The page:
Monitoring and Evaluation
Effective M & E of community development programs can improve management, accountability, participation, trust, learning, efficiency and development impacts. Monitoring is as much about building relationships, trust and mutual learning as it is about collecting and reporting data. Participatory monitoring--engaging diverse local stakeholders throughout the community development program--is an effective way to institutionalize local participation and improve local impacts. This potentially benefits the company, through improved local relations and productivity, as much as the community. Ideally, participation will begin in the design and planning phases of a community development intervention and be sustained over time through monitoring.
This study explores how communities and companies can engage in co-planning and monitoring to ensure sustainable local development benefits from the extraction of resources. Within the context of a spectrum of participation a variety of tools and mechanisms are presented in the paper. Some of these tools have been used primarily in the public sector, however companies stand to benefit from the tools in forms that are adapted to context, as they are potential vehicles to increase transparency, and thus accountability of companies, communities and governments.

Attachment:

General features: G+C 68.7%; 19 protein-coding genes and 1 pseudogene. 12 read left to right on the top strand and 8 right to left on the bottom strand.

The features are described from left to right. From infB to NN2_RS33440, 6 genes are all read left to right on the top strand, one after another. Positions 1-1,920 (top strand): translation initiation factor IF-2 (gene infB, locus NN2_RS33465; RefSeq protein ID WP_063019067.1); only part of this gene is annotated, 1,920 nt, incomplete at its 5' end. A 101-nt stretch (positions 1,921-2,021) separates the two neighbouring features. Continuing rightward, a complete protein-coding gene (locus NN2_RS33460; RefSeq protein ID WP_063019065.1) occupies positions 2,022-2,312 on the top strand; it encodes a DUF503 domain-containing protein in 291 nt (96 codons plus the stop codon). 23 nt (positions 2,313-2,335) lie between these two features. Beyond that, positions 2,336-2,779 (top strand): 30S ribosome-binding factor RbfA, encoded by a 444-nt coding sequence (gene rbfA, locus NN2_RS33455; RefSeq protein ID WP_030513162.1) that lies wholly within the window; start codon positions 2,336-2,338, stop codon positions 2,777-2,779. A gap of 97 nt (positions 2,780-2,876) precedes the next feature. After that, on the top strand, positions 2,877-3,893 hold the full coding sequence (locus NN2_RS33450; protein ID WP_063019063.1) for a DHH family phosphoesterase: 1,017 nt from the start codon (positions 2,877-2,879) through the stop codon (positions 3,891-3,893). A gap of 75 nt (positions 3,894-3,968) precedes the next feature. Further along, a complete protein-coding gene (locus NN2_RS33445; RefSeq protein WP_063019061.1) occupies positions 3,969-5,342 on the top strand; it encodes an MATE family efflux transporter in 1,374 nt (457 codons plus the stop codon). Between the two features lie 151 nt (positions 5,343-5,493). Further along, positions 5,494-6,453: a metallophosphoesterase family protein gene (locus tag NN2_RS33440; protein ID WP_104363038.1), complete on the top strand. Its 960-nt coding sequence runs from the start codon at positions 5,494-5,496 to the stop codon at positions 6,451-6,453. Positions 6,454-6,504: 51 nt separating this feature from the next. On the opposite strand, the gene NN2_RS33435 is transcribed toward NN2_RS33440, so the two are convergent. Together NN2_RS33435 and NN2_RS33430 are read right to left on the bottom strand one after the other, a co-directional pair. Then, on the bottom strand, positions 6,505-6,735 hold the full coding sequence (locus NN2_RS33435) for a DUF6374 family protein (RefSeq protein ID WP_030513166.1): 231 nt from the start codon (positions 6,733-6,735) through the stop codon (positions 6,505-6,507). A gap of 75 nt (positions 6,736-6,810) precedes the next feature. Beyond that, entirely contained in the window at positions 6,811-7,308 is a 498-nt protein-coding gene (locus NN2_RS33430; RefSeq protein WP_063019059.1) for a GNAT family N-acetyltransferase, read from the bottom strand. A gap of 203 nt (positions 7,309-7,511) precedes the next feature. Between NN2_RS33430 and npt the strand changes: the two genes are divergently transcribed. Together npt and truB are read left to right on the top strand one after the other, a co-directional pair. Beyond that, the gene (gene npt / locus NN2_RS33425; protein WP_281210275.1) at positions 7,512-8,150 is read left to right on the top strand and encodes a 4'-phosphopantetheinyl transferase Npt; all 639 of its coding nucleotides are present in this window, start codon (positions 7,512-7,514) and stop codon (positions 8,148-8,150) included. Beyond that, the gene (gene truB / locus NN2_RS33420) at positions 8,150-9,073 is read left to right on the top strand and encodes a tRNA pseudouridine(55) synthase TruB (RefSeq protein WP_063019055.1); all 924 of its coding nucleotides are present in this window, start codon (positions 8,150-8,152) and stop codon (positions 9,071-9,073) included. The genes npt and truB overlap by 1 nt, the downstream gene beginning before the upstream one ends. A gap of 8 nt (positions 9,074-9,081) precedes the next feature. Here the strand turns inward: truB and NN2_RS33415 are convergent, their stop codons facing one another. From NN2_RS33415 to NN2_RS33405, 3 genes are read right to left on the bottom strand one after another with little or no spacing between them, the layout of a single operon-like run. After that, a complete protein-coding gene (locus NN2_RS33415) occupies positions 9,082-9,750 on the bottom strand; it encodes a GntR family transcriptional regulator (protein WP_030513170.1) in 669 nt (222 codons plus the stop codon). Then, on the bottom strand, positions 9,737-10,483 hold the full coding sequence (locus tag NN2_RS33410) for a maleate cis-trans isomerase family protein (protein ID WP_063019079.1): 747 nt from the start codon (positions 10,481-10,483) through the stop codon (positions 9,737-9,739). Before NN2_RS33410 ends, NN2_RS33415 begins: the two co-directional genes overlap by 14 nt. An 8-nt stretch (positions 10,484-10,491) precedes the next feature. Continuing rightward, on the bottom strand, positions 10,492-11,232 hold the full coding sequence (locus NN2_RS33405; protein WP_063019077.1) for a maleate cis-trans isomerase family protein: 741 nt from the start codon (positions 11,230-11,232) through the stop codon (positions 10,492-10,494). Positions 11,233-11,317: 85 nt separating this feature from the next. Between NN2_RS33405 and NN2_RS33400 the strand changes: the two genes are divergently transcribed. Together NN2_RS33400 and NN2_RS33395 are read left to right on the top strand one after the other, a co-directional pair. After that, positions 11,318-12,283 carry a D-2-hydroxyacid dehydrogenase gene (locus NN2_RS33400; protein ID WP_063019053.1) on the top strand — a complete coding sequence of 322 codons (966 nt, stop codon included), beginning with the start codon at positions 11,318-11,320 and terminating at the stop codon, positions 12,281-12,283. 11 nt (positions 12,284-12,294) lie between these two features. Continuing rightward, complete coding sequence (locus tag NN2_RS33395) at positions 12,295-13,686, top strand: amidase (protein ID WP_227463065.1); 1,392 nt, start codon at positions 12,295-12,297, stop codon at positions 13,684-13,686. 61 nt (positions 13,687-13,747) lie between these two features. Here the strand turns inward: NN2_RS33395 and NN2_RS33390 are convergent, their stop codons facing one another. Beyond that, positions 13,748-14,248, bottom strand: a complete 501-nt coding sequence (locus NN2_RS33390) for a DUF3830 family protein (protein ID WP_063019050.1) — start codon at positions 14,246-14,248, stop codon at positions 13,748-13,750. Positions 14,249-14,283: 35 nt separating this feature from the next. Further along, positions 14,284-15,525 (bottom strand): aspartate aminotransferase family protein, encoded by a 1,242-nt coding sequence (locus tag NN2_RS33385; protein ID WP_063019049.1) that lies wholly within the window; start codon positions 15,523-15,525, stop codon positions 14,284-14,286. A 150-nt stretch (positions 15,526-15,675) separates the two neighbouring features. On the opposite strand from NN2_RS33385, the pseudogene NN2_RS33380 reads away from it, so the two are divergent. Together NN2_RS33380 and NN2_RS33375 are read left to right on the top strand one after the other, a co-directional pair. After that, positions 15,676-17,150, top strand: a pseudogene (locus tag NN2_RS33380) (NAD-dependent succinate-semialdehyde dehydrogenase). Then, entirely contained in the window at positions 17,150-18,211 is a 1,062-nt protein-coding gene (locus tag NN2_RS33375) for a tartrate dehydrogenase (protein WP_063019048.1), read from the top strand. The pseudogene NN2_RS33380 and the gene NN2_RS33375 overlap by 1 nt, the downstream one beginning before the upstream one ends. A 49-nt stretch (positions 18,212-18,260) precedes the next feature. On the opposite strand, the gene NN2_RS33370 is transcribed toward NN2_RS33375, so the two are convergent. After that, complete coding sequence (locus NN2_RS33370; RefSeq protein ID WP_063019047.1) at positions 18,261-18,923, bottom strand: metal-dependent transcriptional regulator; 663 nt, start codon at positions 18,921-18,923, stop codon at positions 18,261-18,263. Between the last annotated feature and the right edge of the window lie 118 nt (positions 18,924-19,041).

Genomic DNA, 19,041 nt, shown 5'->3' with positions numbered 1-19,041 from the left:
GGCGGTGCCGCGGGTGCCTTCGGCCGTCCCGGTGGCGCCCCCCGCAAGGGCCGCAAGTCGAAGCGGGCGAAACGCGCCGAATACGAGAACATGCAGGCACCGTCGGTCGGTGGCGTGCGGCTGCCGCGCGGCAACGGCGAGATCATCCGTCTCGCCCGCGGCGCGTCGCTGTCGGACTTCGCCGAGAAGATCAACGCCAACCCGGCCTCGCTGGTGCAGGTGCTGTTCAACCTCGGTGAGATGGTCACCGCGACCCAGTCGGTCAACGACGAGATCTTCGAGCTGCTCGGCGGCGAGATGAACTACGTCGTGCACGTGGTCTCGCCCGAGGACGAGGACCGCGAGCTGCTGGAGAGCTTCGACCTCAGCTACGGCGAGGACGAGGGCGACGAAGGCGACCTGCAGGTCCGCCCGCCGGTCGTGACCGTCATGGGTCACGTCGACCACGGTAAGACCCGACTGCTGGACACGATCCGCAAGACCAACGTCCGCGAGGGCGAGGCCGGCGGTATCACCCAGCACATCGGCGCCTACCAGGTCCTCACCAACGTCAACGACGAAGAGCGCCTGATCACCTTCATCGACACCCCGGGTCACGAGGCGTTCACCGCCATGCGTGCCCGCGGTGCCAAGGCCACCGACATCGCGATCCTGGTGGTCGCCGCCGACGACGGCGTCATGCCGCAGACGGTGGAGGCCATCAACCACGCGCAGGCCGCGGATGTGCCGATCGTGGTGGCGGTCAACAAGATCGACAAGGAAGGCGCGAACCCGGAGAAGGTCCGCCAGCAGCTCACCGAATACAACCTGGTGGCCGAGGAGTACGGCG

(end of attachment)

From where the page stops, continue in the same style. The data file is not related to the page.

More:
The purpose of this Handbook is to strengthen awareness about M&E, engage interest in M&E, and to clarify what it entails, specifically for BEE practitioners. To date, attention has been paid to measuring the delivery and performance of BEE programs, for example by monitoring program processes, activities and outputs. However, evaluating the benefits that have arisen as a result of development interventions has been much less robust and to a large extent has relied on assessments of outputs rather than focusing on outcomes and impacts.
This upcoming report has already generated a lot of interest among sustainability, ethical sourcing and community engagement managers. Find out how your company can benefit from measuring more than just performance and outputs. Understand and communicate the true impact of your business.
This document provides the insights of the The Baku-Tbilisi-Ceyhan (BTC) Pipeline Project. The planning, design and construction of the Baku-Tbilisi- Ceyhan (BTC) pipeline provides a good example of an IFC-financed project that faced a wide variety of complex and often difficult social and environmental challenges.
The CAO has prepared this guide to be used as a design tool for communities, civil society organizations, corporations, and governments at both the subnational and national level that want to implement participatory water monitoring programs. The document provides a framework that can be used to develop a detailed implementation plan that meets the unique characteristics of each situation.
Companies concerned about their social and environmental impacts have a new tool for measuring and monitoring their activities. the Measuring Impact Framework to help companies measure and assess the impact of their business activities on economic and broader development goals wherever they operate.